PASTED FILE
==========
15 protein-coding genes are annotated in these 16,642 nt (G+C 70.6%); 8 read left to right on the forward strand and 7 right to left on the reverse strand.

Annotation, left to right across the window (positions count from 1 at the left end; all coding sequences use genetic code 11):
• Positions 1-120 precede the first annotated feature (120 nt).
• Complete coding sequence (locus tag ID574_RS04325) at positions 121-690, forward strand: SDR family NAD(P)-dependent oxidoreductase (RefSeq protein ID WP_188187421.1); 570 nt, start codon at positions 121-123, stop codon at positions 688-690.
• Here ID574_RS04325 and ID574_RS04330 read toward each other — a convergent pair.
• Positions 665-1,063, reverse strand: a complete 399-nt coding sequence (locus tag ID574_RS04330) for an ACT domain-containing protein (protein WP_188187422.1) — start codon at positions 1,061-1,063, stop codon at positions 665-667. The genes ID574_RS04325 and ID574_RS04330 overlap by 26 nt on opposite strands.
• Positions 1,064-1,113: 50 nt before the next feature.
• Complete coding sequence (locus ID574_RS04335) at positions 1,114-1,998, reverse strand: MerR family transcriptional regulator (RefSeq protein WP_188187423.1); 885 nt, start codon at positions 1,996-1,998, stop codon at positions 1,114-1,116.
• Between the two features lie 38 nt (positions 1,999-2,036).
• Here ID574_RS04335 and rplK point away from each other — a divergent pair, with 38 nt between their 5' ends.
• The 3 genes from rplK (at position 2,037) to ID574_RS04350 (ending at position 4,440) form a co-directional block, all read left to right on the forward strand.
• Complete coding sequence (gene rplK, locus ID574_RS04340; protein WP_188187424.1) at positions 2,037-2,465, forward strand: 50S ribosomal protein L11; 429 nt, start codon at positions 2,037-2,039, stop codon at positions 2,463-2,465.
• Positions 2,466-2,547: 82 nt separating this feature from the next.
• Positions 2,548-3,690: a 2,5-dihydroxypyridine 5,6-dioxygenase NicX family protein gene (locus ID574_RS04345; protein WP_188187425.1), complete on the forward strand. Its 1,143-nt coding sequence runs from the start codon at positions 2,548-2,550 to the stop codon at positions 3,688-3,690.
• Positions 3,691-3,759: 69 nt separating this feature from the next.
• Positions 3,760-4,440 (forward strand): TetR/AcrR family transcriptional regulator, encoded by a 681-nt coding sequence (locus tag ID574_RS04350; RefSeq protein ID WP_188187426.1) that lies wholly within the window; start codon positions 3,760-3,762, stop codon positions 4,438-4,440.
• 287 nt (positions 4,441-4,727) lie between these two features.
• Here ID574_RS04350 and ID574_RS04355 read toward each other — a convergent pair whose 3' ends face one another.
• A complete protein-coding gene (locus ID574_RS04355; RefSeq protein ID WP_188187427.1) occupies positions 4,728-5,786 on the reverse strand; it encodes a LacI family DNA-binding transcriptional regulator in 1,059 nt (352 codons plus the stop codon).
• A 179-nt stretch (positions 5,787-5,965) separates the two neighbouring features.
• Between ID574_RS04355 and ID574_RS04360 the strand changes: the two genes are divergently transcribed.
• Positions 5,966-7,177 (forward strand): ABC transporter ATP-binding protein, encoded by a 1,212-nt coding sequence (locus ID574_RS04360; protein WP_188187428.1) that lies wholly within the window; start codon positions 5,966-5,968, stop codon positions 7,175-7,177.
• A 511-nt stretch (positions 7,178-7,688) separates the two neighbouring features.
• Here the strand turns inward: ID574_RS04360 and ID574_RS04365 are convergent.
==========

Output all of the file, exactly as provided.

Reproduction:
15 protein-coding genes are annotated in these 16,642 nt (G+C 70.6%); 8 read left to right on the forward strand and 7 right to left on the reverse strand.

Annotation, left to right across the window (positions count from 1 at the left end; all coding sequences use genetic code 11):
• Positions 1-120 precede the first annotated feature (120 nt).
• Complete coding sequence (locus tag ID574_RS04325) at positions 121-690, forward strand: SDR family NAD(P)-dependent oxidoreductase (RefSeq protein ID WP_188187421.1); 570 nt, start codon at positions 121-123, stop codon at positions 688-690.
• Here ID574_RS04325 and ID574_RS04330 read toward each other — a convergent pair.
• Positions 665-1,063, reverse strand: a complete 399-nt coding sequence (locus tag ID574_RS04330) for an ACT domain-containing protein (protein WP_188187422.1) — start codon at positions 1,061-1,063, stop codon at positions 665-667. The genes ID574_RS04325 and ID574_RS04330 overlap by 26 nt on opposite strands.
• Positions 1,064-1,113: 50 nt before the next feature.
• Complete coding sequence (locus ID574_RS04335) at positions 1,114-1,998, reverse strand: MerR family transcriptional regulator (RefSeq protein WP_188187423.1); 885 nt, start codon at positions 1,996-1,998, stop codon at positions 1,114-1,116.
• Between the two features lie 38 nt (positions 1,999-2,036).
• Here ID574_RS04335 and rplK point away from each other — a divergent pair, with 38 nt between their 5' ends.
• The 3 genes from rplK (at position 2,037) to ID574_RS04350 (ending at position 4,440) form a co-directional block, all read left to right on the forward strand.
• Complete coding sequence (gene rplK, locus ID574_RS04340; protein WP_188187424.1) at positions 2,037-2,465, forward strand: 50S ribosomal protein L11; 429 nt, start codon at positions 2,037-2,039, stop codon at positions 2,463-2,465.
• Positions 2,466-2,547: 82 nt separating this feature from the next.
• Positions 2,548-3,690: a 2,5-dihydroxypyridine 5,6-dioxygenase NicX family protein gene (locus ID574_RS04345; protein WP_188187425.1), complete on the forward strand. Its 1,143-nt coding sequence runs from the start codon at positions 2,548-2,550 to the stop codon at positions 3,688-3,690.
• Positions 3,691-3,759: 69 nt separating this feature from the next.
• Positions 3,760-4,440 (forward strand): TetR/AcrR family transcriptional regulator, encoded by a 681-nt coding sequence (locus tag ID574_RS04350; RefSeq protein ID WP_188187426.1) that lies wholly within the window; start codon positions 3,760-3,762, stop codon positions 4,438-4,440.
• 287 nt (positions 4,441-4,727) lie between these two features.
• Here ID574_RS04350 and ID574_RS04355 read toward each other — a convergent pair whose 3' ends face one another.
• A complete protein-coding gene (locus ID574_RS04355; RefSeq protein ID WP_188187427.1) occupies positions 4,728-5,786 on the reverse strand; it encodes a LacI family DNA-binding transcriptional regulator in 1,059 nt (352 codons plus the stop codon).
• A 179-nt stretch (positions 5,787-5,965) separates the two neighbouring features.
• Between ID574_RS04355 and ID574_RS04360 the strand changes: the two genes are divergently transcribed.
• Positions 5,966-7,177 (forward strand): ABC transporter ATP-binding protein, encoded by a 1,212-nt coding sequence (locus ID574_RS04360; protein WP_188187428.1) that lies wholly within the window; start codon positions 5,966-5,968, stop codon positions 7,175-7,177.
• A 511-nt stretch (positions 7,178-7,688) separates the two neighbouring features.
• Here the strand turns inward: ID574_RS04360 and ID574_RS04365 are convergent.